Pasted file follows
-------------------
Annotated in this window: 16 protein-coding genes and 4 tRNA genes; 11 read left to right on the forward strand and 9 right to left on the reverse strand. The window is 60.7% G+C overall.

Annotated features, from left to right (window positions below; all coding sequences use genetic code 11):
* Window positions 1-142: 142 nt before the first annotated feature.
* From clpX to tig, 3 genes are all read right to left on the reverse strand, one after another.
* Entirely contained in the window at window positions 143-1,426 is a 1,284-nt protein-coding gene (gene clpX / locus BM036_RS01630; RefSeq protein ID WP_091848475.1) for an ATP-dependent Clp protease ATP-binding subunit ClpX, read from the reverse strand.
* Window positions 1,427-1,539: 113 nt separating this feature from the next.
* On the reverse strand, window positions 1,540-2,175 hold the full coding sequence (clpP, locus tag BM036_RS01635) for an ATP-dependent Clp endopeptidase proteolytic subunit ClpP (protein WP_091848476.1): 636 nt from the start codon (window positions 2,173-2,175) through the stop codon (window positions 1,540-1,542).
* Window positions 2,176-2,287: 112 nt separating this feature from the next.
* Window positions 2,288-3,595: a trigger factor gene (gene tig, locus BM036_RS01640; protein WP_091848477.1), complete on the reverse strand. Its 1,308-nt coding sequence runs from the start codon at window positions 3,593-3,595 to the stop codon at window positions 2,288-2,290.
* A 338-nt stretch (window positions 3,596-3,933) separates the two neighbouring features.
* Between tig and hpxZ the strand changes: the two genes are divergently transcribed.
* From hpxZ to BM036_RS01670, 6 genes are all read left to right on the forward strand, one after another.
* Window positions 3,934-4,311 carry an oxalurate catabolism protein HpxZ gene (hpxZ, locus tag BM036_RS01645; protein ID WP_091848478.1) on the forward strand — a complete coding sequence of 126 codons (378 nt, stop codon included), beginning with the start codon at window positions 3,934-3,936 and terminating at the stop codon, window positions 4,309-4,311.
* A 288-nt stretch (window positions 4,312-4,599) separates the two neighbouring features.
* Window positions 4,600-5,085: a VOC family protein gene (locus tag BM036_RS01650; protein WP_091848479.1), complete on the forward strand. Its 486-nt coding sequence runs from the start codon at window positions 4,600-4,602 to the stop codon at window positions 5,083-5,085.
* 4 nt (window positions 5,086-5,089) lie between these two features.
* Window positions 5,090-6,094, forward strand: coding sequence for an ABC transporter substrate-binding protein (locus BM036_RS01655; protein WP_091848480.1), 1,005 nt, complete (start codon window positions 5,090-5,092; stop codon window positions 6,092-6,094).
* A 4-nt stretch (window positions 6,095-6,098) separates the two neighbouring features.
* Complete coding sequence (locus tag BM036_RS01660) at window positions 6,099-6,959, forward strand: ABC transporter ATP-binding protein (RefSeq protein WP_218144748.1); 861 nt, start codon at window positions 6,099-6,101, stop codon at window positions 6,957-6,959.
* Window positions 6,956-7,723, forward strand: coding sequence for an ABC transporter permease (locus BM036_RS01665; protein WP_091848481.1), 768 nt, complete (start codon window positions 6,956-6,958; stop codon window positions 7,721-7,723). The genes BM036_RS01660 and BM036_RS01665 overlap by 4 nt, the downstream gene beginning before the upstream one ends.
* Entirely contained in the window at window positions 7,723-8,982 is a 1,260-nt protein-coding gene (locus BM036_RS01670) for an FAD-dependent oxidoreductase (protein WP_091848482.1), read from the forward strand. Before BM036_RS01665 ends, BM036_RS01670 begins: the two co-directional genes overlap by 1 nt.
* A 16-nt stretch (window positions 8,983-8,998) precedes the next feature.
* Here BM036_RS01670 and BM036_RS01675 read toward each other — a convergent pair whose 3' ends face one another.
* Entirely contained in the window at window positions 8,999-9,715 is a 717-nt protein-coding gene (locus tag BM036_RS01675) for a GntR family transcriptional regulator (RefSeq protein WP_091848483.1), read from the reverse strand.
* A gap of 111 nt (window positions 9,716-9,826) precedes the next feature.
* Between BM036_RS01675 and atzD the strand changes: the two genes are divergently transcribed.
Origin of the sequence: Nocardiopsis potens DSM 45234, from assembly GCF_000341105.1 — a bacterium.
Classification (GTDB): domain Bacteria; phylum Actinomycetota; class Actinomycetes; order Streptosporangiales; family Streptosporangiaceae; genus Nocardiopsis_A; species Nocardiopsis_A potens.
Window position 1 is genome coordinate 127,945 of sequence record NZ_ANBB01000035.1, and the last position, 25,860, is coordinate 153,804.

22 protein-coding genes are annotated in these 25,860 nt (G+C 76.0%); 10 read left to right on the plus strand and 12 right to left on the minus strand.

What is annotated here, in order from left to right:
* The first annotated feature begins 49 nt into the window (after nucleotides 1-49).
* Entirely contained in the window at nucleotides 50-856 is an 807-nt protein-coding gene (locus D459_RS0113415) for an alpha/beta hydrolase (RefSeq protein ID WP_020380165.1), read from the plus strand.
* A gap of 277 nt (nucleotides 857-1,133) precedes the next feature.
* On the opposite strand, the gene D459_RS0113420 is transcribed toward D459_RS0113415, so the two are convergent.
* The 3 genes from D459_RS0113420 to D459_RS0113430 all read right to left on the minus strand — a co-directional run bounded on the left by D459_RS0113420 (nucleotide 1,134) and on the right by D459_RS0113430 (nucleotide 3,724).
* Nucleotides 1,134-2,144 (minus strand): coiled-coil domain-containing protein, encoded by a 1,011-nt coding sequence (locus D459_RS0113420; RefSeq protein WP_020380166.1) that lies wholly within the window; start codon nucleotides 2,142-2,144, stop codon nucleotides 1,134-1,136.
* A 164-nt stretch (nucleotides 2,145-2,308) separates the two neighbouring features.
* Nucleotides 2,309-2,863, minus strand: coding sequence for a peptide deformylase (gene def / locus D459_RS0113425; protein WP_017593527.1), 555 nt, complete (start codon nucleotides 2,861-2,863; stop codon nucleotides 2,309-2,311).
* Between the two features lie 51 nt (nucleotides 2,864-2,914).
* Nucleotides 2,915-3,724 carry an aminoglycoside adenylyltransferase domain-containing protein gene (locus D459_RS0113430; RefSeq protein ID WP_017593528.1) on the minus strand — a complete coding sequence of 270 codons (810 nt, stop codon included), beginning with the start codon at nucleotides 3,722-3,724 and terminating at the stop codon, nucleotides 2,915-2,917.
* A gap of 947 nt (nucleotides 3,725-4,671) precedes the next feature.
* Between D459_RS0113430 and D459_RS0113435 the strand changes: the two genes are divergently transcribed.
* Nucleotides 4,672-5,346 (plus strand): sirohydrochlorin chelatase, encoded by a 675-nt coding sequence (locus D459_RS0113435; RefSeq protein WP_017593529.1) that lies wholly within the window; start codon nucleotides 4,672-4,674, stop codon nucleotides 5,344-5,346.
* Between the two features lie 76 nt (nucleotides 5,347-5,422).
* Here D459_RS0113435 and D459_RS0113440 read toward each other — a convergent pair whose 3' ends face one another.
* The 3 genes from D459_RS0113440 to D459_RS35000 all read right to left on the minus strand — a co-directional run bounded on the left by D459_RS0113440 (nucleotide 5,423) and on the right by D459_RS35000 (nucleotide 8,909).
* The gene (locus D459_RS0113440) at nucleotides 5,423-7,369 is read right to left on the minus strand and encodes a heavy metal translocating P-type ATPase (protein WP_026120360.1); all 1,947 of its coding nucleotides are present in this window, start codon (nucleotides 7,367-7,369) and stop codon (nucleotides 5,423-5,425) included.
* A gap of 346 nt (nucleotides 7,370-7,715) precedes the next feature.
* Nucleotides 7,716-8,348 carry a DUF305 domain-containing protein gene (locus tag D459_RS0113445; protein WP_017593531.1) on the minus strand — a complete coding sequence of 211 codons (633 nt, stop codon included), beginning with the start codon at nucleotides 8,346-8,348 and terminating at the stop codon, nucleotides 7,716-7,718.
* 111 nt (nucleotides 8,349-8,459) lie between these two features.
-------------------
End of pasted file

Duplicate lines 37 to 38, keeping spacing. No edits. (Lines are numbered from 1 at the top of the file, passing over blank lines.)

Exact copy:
* Nucleotides 1,134-2,144 (minus strand): coiled-coil domain-containing protein, encoded by a 1,011-nt coding sequence (locus D459_RS0113420; RefSeq protein WP_020380166.1) that lies wholly within the window; start codon nucleotides 2,142-2,144, stop codon nucleotides 1,134-1,136.
* A 164-nt stretch (nucleotides 2,145-2,308) separates the two neighbouring features.